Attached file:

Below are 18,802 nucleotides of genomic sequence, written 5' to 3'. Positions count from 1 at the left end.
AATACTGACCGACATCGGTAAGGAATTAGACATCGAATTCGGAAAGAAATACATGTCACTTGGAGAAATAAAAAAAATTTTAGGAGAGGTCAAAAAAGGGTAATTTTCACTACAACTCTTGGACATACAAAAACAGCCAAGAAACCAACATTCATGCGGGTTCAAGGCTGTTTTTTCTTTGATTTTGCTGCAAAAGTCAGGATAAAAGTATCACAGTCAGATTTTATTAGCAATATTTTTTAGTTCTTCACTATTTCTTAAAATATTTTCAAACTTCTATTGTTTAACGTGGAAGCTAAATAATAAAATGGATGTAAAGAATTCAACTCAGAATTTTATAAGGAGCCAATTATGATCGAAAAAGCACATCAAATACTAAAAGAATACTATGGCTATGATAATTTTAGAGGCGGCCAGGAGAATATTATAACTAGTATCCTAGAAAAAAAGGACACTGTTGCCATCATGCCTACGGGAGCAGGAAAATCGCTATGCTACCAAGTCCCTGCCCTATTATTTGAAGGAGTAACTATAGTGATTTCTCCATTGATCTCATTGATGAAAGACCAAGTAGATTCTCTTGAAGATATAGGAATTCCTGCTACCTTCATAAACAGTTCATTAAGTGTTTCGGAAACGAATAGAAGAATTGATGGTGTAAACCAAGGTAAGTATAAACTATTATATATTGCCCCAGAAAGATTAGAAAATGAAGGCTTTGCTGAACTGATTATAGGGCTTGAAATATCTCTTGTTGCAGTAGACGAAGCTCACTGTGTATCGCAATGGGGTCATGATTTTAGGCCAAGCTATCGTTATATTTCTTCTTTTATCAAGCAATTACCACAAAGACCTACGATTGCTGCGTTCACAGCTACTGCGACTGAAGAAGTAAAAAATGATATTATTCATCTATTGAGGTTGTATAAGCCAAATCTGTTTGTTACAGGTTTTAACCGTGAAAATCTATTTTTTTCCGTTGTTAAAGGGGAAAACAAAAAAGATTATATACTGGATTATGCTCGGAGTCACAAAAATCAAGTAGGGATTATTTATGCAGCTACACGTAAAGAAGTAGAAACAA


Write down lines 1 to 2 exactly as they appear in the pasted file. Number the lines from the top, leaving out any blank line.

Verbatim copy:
Below are 18,802 nucleotides of genomic sequence, written 5' to 3'. Positions count from 1 at the left end.
AATACTGACCGACATCGGTAAGGAATTAGACATCGAATTCGGAAAGAAATACATGTCACTTGGAGAAATAAAAAAAATTTTAGGAGAGGTCAAAAAAGGGTAATTTTCACTACAACTCTTGGACATACAAAAACAGCCAAGAAACCAACATTCATGCGGGTTCAAGGCTGTTTTTTCTTTGATTTTGCTGCAAAAGTCAGGATAAAAGTATCACAGTCAGATTTTATTAGCAATATTTTTTAGTTCTTCACTATTTCTTAAAATATTTTCAAACTTCTATTGTTTAACGTGGAAGCTAAATAATAAAATGGATGTAAAGAATTCAACTCAGAATTTTATAAGGAGCCAATTATGATCGAAAAAGCACATCAAATACTAAAAGAATACTATGGCTATGATAATTTTAGAGGCGGCCAGGAGAATATTATAACTAGTATCCTAGAAAAAAAGGACACTGTTGCCATCATGCCTACGGGAGCAGGAAAATCGCTATGCTACCAAGTCCCTGCCCTATTATTTGAAGGAGTAACTATAGTGATTTCTCCATTGATCTCATTGATGAAAGACCAAGTAGATTCTCTTGAAGATATAGGAATTCCTGCTACCTTCATAAACAGTTCATTAAGTGTTTCGGAAACGAATAGAAGAATTGATGGTGTAAACCAAGGTAAGTATAAACTATTATATATTGCCCCAGAAAGATTAGAAAATGAAGGCTTTGCTGAACTGATTATAGGGCTTGAAATATCTCTTGTTGCAGTAGACGAAGCTCACTGTGTATCGCAATGGGGTCATGATTTTAGGCCAAGCTATCGTTATATTTCTTCTTTTATCAAGCAATTACCACAAAGACCTACGATTGCTGCGTTCACAGCTACTGCGACTGAAGAAGTAAAAAATGATATTATTCATCTATTGAGGTTGTATAAGCCAAATCTGTTTGTTACAGGTTTTAACCGTGAAAATCTATTTTTTTCCGTTGTTAAAGGGGAAAACAAAAAAGATTATATACTGGATTATGCTCGGAGTCACAAAAATCAAGTAGGGATTATTTATGCAGCTACACGTAAAGAAGTAGAAACAA